Wife/husband partnership Kira Smith and Pete Sinjin typically have a packed day of classes and teaching on Wednesday mornings at Hootenanny Art House, their classroom and artspace at 428 15th Street (just off 8th Avenue).
Wednesday, November 9, however, was unlike a typical morning of teaching.
Along with other members of the local community, parents were bringing their kids to Hootenanny, shocked, saddened, and anxious over the Presidential election results from the night before.
“I hugged at least three moms on the street who were crying,” recalled “Hootenanny Pete,” as the beloved Sinjin is known by many in the community. “The room was full of parents who were ashen-faced.”
And while the election and policies of Donald Trump distressed both Smith and Sinjin, they immediately began planning.
Just four days later, Hootenanny Art House hosted “Rise Up And Sing” and raised $1400 to donate to organizations they believe will be in need of support under a Trump presidency.
Funds went to the ACLU, the Black Lives Matter Network, Planned Parenthood, as well as the Standing Rock Sioux Tribe – Dakota Access Pipeline Donation Fund.
Between Monday, November 28 and Saturday, December 3, Smith and Sinjin have organized a “Week of Action” — classes, programs, and events which include singing, dancing, yoga, and fundraising for Planned Parenthood, ACLU, 350.org, and the Southern Poverty Law Center.
But that’s just the beginning for Hootenanny.
“This all comes from the belief that the community needs to be together,” said Smith. “We really needed to do something — to provide a place to take care of ourselves.”
Smith explained that teachers signed on to the week of action quickly; all are donating their time to be part of it.
Each event has a suggested $20 donation, all which can be found on the Week of Action calendar.
And while the goal of the week is to bring the community together and uplift them, Smith hopes both kids and adults will be exposed to something new. She highlights the Afro-Soca Dance Class which will take place on Thursday, December 1 from 6:30pm-7:30pm. “I’m excited about it. I think we’re going to have some interesting conversations,” says Smith.
Our neighborhood has already jumped into the fray of activism opportunities and planning. Let’s Get Organized: Preparing to resist threats to our ideals was led by Council Member Brad Lander on Tuesday, November 15 at Congregation Beth Elohim. (The next event will take place on Thursday, December 1. Information is listed here.)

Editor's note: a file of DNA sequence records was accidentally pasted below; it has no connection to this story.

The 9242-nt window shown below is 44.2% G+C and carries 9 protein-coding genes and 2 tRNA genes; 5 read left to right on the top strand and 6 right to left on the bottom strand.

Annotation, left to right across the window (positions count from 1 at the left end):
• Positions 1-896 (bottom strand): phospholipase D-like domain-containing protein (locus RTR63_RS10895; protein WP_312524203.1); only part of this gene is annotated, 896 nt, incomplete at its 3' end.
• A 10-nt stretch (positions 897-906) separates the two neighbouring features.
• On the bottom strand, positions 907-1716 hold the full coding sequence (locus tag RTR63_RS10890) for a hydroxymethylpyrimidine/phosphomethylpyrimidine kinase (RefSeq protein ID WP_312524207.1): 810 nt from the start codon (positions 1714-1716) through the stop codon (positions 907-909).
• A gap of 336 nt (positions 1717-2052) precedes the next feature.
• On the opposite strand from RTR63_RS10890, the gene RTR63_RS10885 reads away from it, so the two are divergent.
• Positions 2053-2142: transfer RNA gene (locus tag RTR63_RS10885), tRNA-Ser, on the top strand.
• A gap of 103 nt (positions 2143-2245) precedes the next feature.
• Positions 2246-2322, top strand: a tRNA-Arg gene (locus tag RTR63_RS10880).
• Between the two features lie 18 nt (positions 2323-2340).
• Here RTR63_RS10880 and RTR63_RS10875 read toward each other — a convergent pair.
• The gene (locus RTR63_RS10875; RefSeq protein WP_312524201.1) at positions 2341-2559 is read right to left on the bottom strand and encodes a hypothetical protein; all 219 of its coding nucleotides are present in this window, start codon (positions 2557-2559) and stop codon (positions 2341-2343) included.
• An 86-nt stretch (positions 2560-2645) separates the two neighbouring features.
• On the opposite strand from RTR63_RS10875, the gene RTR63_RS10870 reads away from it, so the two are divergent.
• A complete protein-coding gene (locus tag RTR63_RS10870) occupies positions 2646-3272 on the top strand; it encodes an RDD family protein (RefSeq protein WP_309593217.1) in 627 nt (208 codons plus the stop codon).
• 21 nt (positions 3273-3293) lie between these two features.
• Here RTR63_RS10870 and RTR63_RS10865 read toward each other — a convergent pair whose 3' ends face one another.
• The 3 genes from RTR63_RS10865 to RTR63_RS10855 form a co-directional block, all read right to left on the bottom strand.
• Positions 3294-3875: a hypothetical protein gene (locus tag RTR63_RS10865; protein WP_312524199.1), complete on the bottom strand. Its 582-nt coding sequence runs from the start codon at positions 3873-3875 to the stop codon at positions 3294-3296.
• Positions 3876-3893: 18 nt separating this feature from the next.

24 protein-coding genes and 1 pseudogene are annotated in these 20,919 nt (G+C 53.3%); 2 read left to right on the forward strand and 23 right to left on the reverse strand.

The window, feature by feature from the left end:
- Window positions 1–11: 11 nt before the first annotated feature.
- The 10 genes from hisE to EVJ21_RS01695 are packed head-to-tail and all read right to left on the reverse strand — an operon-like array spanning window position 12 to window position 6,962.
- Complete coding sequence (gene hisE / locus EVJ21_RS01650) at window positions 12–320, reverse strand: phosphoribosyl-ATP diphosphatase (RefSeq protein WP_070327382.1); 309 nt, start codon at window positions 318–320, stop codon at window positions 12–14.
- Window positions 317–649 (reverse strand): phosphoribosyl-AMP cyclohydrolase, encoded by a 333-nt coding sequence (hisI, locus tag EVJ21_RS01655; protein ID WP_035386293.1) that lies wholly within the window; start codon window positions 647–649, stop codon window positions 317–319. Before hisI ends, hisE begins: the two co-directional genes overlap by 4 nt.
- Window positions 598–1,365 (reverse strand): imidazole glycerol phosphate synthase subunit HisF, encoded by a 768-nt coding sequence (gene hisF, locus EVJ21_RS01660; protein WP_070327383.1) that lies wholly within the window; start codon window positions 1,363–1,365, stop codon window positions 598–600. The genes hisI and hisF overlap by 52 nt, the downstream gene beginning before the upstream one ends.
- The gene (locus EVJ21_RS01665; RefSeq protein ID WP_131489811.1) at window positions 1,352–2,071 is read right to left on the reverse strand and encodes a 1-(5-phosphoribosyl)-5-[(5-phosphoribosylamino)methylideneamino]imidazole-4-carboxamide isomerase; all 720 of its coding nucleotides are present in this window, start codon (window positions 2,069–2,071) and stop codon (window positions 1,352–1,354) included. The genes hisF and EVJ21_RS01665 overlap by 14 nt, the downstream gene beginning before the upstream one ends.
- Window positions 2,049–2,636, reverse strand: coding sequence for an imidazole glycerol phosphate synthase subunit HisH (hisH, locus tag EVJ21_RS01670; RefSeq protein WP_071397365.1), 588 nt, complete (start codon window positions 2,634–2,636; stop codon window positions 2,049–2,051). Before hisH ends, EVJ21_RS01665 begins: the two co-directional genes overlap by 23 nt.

“Week of Action” is one of the few opportunities in our neighborhood to engage kids in activism.
Sinjin believes that providing workshops for children is vital. “With my own kids, I wonder how much are they simply soaking up throughout osmosis?” he said.
“Love Trumps Hate” by Pete Sinjin joined by Steve Curtis.
Social activism for Smith and Sinjin is nothing new. “Pete does his work in the lineage of Pete Seeger and Woody Guthrie,” said Smith. “These are songs that we inherit.”
So how does Sinjin handle the subject matter when it comes to communicating with kids and their families in the classroom?
“I don’t shy away from these complicated subjects at all. I make it a point of choosing my wording,” said Sinjin. “I address it absolutely head on. We talk directly about racism and bigotry.”
The week kicks off on Monday, November 28 with “Rise Up and Sing!” when Sinjin will lead “a special themed sing-along that will incorporate music of empowerment and peace.” Selections will include popular songs from the Civil Rights Era, Woody Guthrie and Pete Seeger classics, as well as Sinjin’s originals.
“It’s important that we recognize our present is not necessarily our children’s future,” added Sinjin. “We have a means of creating that kind of consciousness in the world.”
The Rundown: A Week of Action at Hootenanny Art House
When: Monday, November 28 and Saturday, December 3. Events each day. Consult the calendar for details.
Where: Hootenanny Art House, 428 15th Street (just off 8th Avenue)
How Much: $20, suggestions donation for each event. Funds will be donated to the ACLU, the Black Lives Matter Network, Planned Parenthood, as well as the Standing Rock Sioux Tribe – Dakota Access Pipeline Donation Fund.